SBS 301 Cultural Diversity/Prof. Koptiuch         Fall 2003        Personal Memory Ethnographies

Jeannette Jewell

Early Lessons of Life

   Divorce is a life changing event, especially if there are children involved.  It does not matter how old or young the children are, they will always be affected by what happened.  I think that because I was at the age where you remember and know what is going on around you, when my parents got divorced it affected me more.  The days leading up to and after my parents’ separation are very vivid in my memory. 

I have lived in Phoenix since I was two.  My mom, dad, sister and I moved to Phoenix from Tucson.  The new neighborhood was pleasant, and the house was spacious.  However, the arguments between my father and mother became an everyday occurrence.  I can remember the frustration I felt every time I heard them yelling at one another, yet it made me think about different ways to approach situations.  I think because of their arguments I have become not only a better listener, but a great problem solver.  Sadly, in 1989 my parents divorced; I could not comprehend what could be so wrong.  I felt responsible for the divorce, and I was ashamed. 

Divorce was not a big thing at the time my parents separated, yet today it is a common occurrence.  It is my life to have my parents not together; how am I to forget what has occurred in my life to make it this way?  In addition to my parents separating, I later realized that we had no money.  I felt as if I was never going to be able to “fit in.”

My mom worked, and still does work very hard to try to give my sister and I everything we want, yet I still went to school feeling ashamed.  I hated being unhappy and ashamed of myself for not having the “best things.”  To go to school and see the popular kids with everything from name brand clothes to great school supplies, I always felt like an outsider having to wear worn-out hand me down clothes and carry around the cheapest school supplies we could find.    However, I knew I was not alone; in some way I know my mom knew how I felt without saying a word.

“It was hard for me to watch Jeannette try to “fit in” at school as if she had money.  I always sent her to school in faded hand-me down clothes, never name brand.  I hated not being able to give her what she wanted.  I knew she desired all the fashionable things, but she never asked.  When I did have money to take the three of us out, she always made sure her little sister was taken care of before her.  Jeannette is never selfish, but I could always tell she wanted more than I could give her.  As a mother it was very hard for me to watch my daughter suffer in a quiet pain.”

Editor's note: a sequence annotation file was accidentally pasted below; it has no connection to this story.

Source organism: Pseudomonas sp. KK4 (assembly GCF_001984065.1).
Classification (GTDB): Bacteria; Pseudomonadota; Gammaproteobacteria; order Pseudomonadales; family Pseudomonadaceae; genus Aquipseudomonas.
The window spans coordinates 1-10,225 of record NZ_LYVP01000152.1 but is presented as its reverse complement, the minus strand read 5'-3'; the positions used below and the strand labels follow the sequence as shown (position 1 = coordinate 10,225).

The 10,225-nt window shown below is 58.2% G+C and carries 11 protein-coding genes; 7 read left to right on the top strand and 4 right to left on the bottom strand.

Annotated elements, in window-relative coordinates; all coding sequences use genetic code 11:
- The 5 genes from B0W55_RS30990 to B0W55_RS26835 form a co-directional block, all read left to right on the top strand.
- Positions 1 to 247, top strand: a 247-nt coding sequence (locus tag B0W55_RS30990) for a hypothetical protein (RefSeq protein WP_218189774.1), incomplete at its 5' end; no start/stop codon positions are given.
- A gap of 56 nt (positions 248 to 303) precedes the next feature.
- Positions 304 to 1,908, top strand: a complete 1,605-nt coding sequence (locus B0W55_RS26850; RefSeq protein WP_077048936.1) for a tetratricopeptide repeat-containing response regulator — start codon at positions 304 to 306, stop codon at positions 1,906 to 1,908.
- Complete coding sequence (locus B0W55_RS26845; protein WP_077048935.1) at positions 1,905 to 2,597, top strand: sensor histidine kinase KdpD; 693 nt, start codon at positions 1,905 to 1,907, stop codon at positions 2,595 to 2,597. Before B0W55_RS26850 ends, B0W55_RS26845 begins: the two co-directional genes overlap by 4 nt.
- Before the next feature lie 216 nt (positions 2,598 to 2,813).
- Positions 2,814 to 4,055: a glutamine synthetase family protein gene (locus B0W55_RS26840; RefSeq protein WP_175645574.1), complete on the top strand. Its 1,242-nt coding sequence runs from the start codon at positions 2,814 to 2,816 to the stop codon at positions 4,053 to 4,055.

I remember wanting to run away to make it easier on my mom and sister.  I felt I could also fulfill the longing for a freedom from my sorrow, yet I could never bring myself to do it.  Because I stayed, I feel I have learned so much about life itself, and within that learning I realized how society played a part in my parents’ separation.  I never imagined that it was the world around me that forced my parents to split up.

When my parents were having there problems, my dad just happened to follow the bad societal examples.  My father has not always been a good person, and he still has his problems today.  When my mom kicked him out of the house the first time, she sent him to a drug rehab center.  Drugs were and are a big issue in society.  My mom finally divorced my father because she caught him cheating.  Incidents like these made me realize that people are not always what they seem to be, no matter who they are or what they mean to you and your life.

I am very thankful today to have everything I have.  I feel that because I have been through a life chancing experience, and had the support from my family, I have a greater respect for life.  I was never handed anything.  I have always worked for what I want, and because of this, I am thankful for what I do have, and it has made me appreciate my family more.  The main thing I am mostly grateful for is my mother.  She is the person who taught me how to make do, and be thankful for what I’ve got.  She also taught me, though I already knew, that family is the most important thing I could ever posses.    

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